Candles, o’ course! This swashbucklin’ scent performs perfectly in joy wax and wow wax and is nice and strong in soy wax. ‘Tis not gel wax compatible. . The maximum recommended usage percentage in vegetable waxes and paraffin wax be 10%. Our coloring suggestion for candles arrr to use 3 drops of blue plus a small amount of black liquid candle dye (dip the tip of a toothpick in it) per 4 pounds of wax, or shred a small amount of blue color block into your melted wax. Black candle colorant only comes in liquid dye form. Don’t color your candles with crayons unless ye be lookin’ fer trouble–it’ll clog the wick!

Robust room scents! This seafaring scent comes across nice and strong in arrroma beads and the maximum recommended usage percentage in incense and potpourri is 50%.

Soaps! The maximum recommended usage percentage for this complex accord in bath oils, bath gels, and soaps is 5%. Our cold process soap testing found that this fragrance caused slight acceleration of trace, but no ricing, no separation, and discolored to a light butterscotch. Scent retention was wonderful. This fragrance has a 0.3% vanillin content, so it may slightly discolor your bath and body products. If ye’d like to defend against this, try our Vanilla White Color Stabilizer. Our coloring suggestions for bath and body products are to use black and blue soap colorant in the amount that satisfies you. You can also try activated charrrcoal as a natural black soap colorant. Never color ye bath and body products with candle dye- ye’ll color yerself!

Check out arrr Jolly Roger and doubloon molds for shapin’ up yer soap!

Body products! This spicy scent performed perfectly in perfumes and the maximum recommended usage percentage in lotions and body sprays is 5%.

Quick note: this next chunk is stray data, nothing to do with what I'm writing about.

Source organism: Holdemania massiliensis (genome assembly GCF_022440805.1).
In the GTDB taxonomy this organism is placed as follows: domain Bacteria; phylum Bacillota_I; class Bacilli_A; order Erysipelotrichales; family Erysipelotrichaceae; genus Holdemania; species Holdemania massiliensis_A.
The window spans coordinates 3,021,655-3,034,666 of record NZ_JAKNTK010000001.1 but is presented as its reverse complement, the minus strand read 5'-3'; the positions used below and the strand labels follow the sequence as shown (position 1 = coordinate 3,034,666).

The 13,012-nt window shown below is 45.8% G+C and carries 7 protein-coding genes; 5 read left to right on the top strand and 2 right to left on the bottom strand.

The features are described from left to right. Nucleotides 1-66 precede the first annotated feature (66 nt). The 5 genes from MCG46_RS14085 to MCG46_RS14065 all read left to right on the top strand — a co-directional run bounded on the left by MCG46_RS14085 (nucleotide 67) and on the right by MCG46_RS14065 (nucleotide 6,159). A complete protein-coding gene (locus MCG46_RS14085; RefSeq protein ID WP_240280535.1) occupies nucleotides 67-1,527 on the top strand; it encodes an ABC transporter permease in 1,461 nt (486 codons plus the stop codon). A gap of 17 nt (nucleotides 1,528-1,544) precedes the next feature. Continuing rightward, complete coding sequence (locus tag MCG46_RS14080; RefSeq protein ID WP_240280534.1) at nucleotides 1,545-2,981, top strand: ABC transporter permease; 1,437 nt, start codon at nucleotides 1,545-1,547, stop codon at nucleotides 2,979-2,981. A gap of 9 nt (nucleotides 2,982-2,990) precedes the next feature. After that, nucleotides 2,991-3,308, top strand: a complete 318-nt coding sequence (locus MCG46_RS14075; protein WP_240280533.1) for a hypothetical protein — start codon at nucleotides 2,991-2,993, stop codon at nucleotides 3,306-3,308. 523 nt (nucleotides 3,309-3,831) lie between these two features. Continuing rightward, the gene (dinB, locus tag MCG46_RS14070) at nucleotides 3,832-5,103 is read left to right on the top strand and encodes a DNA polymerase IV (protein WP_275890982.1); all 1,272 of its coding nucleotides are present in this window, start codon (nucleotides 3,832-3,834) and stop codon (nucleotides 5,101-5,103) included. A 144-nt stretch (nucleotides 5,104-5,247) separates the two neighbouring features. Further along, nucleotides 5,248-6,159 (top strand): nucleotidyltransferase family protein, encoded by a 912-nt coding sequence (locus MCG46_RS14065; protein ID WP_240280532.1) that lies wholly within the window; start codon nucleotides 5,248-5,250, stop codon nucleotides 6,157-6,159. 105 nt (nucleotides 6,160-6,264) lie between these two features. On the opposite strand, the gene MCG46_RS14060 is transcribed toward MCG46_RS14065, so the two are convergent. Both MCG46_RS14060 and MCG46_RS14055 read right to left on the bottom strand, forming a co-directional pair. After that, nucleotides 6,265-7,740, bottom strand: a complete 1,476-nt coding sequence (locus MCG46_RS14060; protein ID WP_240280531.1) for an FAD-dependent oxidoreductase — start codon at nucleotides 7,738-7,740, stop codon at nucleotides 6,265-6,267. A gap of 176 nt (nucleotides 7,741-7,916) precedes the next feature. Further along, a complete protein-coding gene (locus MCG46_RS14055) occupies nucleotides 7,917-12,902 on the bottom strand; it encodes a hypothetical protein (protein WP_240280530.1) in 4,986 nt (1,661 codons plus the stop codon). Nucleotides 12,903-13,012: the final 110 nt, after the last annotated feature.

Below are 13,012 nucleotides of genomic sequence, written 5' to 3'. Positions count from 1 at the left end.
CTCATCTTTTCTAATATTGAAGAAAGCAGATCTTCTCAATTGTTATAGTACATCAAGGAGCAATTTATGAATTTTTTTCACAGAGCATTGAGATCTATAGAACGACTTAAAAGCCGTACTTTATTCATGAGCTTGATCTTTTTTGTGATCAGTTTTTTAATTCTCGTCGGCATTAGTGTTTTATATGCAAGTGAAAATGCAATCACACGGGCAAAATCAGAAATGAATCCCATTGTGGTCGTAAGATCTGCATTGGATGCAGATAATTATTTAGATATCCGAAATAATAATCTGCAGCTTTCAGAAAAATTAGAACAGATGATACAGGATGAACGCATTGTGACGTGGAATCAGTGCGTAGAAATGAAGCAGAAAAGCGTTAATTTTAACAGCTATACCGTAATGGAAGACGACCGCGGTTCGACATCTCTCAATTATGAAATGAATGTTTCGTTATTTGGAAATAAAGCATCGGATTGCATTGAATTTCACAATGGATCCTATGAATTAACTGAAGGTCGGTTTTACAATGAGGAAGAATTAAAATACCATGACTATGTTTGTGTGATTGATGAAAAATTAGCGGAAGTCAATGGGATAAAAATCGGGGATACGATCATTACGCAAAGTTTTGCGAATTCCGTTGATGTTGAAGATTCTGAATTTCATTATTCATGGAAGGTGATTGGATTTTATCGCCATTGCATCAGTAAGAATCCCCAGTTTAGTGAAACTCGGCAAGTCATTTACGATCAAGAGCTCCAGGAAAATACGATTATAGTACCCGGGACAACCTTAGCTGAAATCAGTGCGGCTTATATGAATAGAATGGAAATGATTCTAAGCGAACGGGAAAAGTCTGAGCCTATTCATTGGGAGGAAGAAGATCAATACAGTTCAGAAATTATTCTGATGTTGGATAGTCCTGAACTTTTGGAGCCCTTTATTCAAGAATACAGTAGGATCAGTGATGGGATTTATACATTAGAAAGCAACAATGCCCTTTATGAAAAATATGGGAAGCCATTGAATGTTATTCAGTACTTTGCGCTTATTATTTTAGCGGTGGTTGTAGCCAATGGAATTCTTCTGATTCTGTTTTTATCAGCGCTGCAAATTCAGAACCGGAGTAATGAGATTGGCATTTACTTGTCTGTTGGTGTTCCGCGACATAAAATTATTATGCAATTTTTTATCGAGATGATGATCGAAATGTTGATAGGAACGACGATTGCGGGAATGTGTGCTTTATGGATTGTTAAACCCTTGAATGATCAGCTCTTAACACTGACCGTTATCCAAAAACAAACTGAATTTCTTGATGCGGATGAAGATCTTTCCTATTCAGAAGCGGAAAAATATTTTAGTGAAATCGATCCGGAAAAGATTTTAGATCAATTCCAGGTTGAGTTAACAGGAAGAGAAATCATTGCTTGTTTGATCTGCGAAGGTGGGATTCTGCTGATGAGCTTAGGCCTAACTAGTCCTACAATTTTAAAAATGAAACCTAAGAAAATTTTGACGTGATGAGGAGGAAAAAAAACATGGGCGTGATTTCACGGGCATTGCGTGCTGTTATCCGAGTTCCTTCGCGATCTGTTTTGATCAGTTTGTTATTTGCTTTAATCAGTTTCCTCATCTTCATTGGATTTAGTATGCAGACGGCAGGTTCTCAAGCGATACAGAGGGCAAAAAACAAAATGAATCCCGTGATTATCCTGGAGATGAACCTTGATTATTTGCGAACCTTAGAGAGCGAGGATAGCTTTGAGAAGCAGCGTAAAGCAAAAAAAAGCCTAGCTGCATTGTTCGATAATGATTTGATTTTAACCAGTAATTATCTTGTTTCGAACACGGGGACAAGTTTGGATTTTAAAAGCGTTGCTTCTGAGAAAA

Swabbin’ the deck! The maximum recommended usage percentage fer this hardy aroma in cleaning products is 5%.

~Nature’s GARRRden!

Sep
18

Autumn Woods Fragrance

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Autumn Woods FragranceAutumn Woods Fragrance Oil Spotlight

It’s almost Autumn and I am elated! Fall is by far my favorite season. One of the best things about this (soon-to-be) time of year is the changing colors and falling of the leaves. And what’s better than taking a walk through the woods on a brisk autumn day? I love the crunch, crunch, crunch of the leaves underneath my feet. It’s also easier to breath. Take a deep breath of that cool, crisp autumn air and you basically have this fantastic fall fragrance!

What Does Autumn Woods Fragrance Oil Smell Like?

This fragrance is a walk in the woods with the smell of crisp leaves under foot and fresh pine with berries falling off the trees.

Top Notes:  Lemon, Orange, Lime, Blackberries
Mid Notes:  Carnation, Rose, Muguet
Base Notes: Pine, Cedarwood, Patchouli, Eucalyptus leaves

How Do Our Customers Use Autumn Woods Fragrance Oil?